For us, looking at a future paycut (with DH losing his job in a couple of years), we’re thinking about diversification, not just options. We don’t want all our saved money in one house in one real-estate market. So we do both. When we’re down to one salary, we will cut both extra retirement savings and extra mortgage pre-payments because we’ll need money for spending.

      • I’m going to do both, a little bit. I’m still going to invest 20% towards retirement, including maxing out my 401(k) and putting some money into taxable (where some is in the order of $10,000+). But I simply don’t have the tax-advantaged space that you guys do, so my next best bets are to build a good taxable investment account and to pay off the mortgage.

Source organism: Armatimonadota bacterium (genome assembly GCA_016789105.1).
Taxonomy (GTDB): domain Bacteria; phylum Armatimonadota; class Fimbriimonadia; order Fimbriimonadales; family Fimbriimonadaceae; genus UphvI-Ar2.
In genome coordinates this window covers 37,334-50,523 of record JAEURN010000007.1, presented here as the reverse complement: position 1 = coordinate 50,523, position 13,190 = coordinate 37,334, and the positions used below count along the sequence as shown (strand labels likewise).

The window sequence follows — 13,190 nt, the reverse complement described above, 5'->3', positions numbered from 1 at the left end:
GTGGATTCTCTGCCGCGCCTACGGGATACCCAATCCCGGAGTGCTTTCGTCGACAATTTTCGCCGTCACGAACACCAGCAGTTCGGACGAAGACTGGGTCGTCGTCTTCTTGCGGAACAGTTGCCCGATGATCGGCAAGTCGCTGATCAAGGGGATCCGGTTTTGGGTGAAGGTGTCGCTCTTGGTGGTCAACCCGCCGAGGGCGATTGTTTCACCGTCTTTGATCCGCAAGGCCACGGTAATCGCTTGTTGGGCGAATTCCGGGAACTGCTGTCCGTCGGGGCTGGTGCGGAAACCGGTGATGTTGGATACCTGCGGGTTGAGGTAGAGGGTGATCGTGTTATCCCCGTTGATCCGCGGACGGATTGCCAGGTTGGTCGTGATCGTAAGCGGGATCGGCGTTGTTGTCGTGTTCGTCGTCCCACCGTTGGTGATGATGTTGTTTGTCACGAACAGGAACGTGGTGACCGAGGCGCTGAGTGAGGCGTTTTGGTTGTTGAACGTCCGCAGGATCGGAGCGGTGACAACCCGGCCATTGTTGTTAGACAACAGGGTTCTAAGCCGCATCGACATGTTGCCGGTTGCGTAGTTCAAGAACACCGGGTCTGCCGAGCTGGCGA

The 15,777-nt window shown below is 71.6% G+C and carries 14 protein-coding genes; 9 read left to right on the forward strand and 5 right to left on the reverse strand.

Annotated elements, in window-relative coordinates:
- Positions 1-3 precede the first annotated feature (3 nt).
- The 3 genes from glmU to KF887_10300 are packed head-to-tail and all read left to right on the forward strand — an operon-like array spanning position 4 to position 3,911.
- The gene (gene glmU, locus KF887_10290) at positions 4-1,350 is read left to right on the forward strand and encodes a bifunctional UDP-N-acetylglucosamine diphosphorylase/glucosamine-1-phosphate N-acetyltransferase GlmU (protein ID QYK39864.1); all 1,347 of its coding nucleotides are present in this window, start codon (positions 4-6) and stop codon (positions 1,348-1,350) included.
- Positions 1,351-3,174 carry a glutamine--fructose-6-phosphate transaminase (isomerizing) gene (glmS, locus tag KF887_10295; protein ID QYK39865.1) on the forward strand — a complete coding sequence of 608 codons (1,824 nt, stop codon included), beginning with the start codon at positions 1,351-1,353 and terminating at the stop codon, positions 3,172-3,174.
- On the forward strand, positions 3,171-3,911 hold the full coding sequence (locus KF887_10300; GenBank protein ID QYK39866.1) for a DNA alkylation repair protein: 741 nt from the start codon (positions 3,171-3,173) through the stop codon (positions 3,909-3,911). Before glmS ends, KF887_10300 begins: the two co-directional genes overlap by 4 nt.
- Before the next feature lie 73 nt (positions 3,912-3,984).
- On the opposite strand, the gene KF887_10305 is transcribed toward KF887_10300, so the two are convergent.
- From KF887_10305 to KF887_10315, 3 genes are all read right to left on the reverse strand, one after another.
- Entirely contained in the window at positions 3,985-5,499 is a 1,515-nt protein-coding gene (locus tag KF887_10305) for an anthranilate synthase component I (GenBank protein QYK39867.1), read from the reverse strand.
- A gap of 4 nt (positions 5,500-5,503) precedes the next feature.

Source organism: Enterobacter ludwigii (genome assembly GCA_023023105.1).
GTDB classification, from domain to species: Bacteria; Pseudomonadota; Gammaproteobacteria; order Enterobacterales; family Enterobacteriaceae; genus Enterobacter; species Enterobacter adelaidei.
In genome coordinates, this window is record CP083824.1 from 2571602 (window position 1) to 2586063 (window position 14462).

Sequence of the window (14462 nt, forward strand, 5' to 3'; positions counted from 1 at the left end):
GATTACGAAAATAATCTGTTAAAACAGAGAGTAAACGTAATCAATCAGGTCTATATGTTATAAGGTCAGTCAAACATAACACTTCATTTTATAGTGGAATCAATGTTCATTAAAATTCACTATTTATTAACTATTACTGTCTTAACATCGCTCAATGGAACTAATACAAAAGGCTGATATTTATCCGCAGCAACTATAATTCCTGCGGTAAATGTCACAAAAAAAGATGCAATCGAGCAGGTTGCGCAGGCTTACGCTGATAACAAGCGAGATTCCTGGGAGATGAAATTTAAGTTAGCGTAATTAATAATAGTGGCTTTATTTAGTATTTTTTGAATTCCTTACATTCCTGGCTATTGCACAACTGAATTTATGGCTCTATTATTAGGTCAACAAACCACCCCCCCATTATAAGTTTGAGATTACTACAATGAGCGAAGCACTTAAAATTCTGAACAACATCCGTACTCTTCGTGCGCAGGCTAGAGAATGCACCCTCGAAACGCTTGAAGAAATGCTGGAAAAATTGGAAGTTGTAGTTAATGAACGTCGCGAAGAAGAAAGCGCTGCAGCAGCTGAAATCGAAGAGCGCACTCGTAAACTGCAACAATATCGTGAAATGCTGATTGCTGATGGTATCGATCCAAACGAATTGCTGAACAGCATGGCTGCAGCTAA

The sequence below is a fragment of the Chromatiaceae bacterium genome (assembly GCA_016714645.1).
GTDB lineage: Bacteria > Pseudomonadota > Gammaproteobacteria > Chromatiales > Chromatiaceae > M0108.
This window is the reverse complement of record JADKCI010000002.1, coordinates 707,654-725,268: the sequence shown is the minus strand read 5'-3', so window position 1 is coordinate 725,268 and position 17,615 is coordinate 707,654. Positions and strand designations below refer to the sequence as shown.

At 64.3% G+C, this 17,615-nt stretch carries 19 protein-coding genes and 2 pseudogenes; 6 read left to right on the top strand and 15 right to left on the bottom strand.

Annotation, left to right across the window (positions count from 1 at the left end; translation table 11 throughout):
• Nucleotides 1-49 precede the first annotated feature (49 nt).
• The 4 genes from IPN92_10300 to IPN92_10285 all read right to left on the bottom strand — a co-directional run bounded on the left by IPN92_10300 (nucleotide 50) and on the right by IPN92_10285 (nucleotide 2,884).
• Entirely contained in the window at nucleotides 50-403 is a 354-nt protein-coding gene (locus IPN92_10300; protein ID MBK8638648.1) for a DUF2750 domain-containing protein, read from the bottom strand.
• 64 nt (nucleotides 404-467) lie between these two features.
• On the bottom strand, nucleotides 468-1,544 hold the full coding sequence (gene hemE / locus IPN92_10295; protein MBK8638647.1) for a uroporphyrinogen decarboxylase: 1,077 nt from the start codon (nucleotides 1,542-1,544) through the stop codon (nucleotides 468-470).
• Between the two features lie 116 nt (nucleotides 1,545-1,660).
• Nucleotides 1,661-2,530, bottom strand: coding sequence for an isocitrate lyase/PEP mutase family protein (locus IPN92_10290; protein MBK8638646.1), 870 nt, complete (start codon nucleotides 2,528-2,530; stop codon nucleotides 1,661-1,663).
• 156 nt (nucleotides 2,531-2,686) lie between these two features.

• Yup, the decisions are easier when you don’t have so much room for tax-advantaged investments. Attacking the mortgage seems like a logical next step for diversification reasons (both diversifying over risk and over investment type).

        • p.s. what convinced me was how the one-month prepayment benefit is different early on vs. later on for the same size prepayment… with credit cards, the one month prepayment benefit is exactly the same. (To see the difference, you need to make a big prepayment because of rounding.)

    • Well, the 5 year plan being attainable is based on my income forecasting for 2013 being the same for all subsequent years. If my estimation is high, it might not be able to be paid off in 5 years. If my estimation is low, it might be paid off earlier.